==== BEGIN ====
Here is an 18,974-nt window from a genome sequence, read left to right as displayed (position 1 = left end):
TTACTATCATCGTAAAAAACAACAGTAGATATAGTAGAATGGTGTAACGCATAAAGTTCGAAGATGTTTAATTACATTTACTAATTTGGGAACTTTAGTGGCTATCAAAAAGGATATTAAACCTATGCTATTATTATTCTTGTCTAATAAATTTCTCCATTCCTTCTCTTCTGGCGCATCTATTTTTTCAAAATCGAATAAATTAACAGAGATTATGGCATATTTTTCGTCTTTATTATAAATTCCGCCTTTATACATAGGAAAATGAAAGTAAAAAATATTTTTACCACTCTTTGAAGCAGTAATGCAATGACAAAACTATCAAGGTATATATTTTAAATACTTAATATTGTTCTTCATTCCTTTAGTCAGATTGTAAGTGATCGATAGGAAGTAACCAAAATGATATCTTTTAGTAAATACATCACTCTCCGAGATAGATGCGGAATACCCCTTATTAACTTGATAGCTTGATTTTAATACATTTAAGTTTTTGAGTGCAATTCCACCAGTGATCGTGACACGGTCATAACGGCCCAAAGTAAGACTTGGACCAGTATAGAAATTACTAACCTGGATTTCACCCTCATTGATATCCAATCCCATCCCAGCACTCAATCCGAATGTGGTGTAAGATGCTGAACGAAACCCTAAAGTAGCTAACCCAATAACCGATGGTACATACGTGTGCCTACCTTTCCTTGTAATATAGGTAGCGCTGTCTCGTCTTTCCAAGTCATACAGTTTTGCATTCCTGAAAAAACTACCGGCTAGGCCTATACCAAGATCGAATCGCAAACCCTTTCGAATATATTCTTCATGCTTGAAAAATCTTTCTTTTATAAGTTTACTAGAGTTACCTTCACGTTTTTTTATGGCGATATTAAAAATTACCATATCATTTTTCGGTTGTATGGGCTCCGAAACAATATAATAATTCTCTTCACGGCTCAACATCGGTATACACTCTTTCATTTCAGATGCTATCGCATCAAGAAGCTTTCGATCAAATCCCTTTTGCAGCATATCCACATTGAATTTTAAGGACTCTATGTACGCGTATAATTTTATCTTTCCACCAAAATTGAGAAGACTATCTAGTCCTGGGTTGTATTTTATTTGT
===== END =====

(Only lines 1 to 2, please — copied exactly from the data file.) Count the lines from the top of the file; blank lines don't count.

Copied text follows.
Here is an 18,974-nt window from a genome sequence, read left to right as displayed (position 1 = left end):
TTACTATCATCGTAAAAAACAACAGTAGATATAGTAGAATGGTGTAACGCATAAAGTTCGAAGATGTTTAATTACATTTACTAATTTGGGAACTTTAGTGGCTATCAAAAAGGATATTAAACCTATGCTATTATTATTCTTGTCTAATAAATTTCTCCATTCCTTCTCTTCTGGCGCATCTATTTTTTCAAAATCGAATAAATTAACAGAGATTATGGCATATTTTTCGTCTTTATTATAAATTCCGCCTTTATACATAGGAAAATGAAAGTAAAAAATATTTTTACCACTCTTTGAAGCAGTAATGCAATGACAAAACTATCAAGGTATATATTTTAAATACTTAATATTGTTCTTCATTCCTTTAGTCAGATTGTAAGTGATCGATAGGAAGTAACCAAAATGATATCTTTTAGTAAATACATCACTCTCCGAGATAGATGCGGAATACCCCTTATTAACTTGATAGCTTGATTTTAATACATTTAAGTTTTTGAGTGCAATTCCACCAGTGATCGTGACACGGTCATAACGGCCCAAAGTAAGACTTGGACCAGTATAGAAATTACTAACCTGGATTTCACCCTCATTGATATCCAATCCCATCCCAGCACTCAATCCGAATGTGGTGTAAGATGCTGAACGAAACCCTAAAGTAGCTAACCCAATAACCGATGGTACATACGTGTGCCTACCTTTCCTTGTAATATAGGTAGCGCTGTCTCGTCTTTCCAAGTCATACAGTTTTGCATTCCTGAAAAAACTACCGGCTAGGCCTATACCAAGATCGAATCGCAAACCCTTTCGAATATATTCTTCATGCTTGAAAAATCTTTCTTTTATAAGTTTACTAGAGTTACCTTCACGTTTTTTTATGGCGATATTAAAAATTACCATATCATTTTTCGGTTGTATGGGCTCCGAAACAATATAATAATTCTCTTCACGGCTCAACATCGGTATACACTCTTTCATTTCAGATGCTATCGCATCAAGAAGCTTTCGATCAAATCCCTTTTGCAGCATATCCACATTGAATTTTAAGGACTCTATGTACGCGTATAATTTTATCTTTCCACCAAAATTGAGAAGACTATCTAGTCCTGGGTTGTATTTTATTTGT